Data from Ofcom’s annual Connected Nations Report, which analyses the availability of broadband and mobile services across the UK, reveals that both broadband and mobile coverage improved across Wales throughout 2019, but there remains much work to be done in rural areas.
There is a marked difference in coverage in South Wales along the M4 corridor vs Mid and North Wales, a source of constant complaints for many.
While many mobile users in the South Wales M4 corridor are focused on the latest tech, checking out the best Samsung Galaxy S10 Deals, in many areas of the North, users struggle to access basic emails on mobile and don’t get good enough broadband to use streaming services.
Access to full fibre broadband in Wales is above the UK average, but according to Ofcom estimates, 15,500 properties in Wales are unable to access ‘decent’ broadband (defined by the Government as a download speed of at least 10 Mbit/s, and an upload speed of at least 1 Mbit/s.), while just 58% of Wales can get good 4G reception from all 4 networks.
The good news is things are improving all the time and there is much effort being put in to equalising the service.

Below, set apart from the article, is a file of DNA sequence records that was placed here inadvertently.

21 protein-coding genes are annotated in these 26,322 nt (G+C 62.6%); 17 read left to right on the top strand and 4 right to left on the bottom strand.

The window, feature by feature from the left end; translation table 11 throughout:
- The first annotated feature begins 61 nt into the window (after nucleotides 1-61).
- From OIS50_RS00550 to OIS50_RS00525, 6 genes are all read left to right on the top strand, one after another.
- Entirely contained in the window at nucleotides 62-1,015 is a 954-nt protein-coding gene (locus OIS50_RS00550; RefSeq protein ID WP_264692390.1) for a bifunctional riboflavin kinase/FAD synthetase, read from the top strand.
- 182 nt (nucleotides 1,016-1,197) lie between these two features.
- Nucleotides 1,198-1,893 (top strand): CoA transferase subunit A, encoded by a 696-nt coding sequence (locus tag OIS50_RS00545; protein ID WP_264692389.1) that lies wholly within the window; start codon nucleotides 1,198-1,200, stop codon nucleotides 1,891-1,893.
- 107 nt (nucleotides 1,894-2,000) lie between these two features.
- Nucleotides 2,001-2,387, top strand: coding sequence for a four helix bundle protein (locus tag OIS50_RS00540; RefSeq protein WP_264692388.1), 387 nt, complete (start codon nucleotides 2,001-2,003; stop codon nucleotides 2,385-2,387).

Vodafone recently rolled out 5G to Llandudno in North Wales, a move that was widely appreciated after locals and holidaymakers complained about substandard service.
In October 2019, the Welsh Government announced £4m of EU funding for a Digital Centre of Excellence in Bangor, which will undertake 5G research. This is excellent for North Wales, and hopes are that the region will become a Digital Centre of Excellence.
The Welsh Government are also working with Openreach (BT) to extend gigabit-capable”full fibre” (FTTP) broadband to a further 26,000 premises by March 2021 – they recently also announced that they intend to open some of their own telecoms ducts for use by ISPs to help boost connectivity and capacity supplies.
Meanwhile, in January, Openreach announced new plans to extend ultrafast broadband to 14 North Wales towns and villages, including Denbigh, Holywell and Flint and the villages of Caergwrle, Cefn-y-Bedd, Hope, Carmel, Brynford, Gorsedd, Mostyn, Berthengam, Ffynongroyw, Pen-y-Ffordd and Henllan.
It’s positive to hear things are finally changing for North Wales, but let’s make sure we don’t forget about Mid and West Wales, too. Our country has a diverse cultural heritage – and we love to talk.
Let’s hope by 2021, the whole of Wales is able to communicate on at least 4G.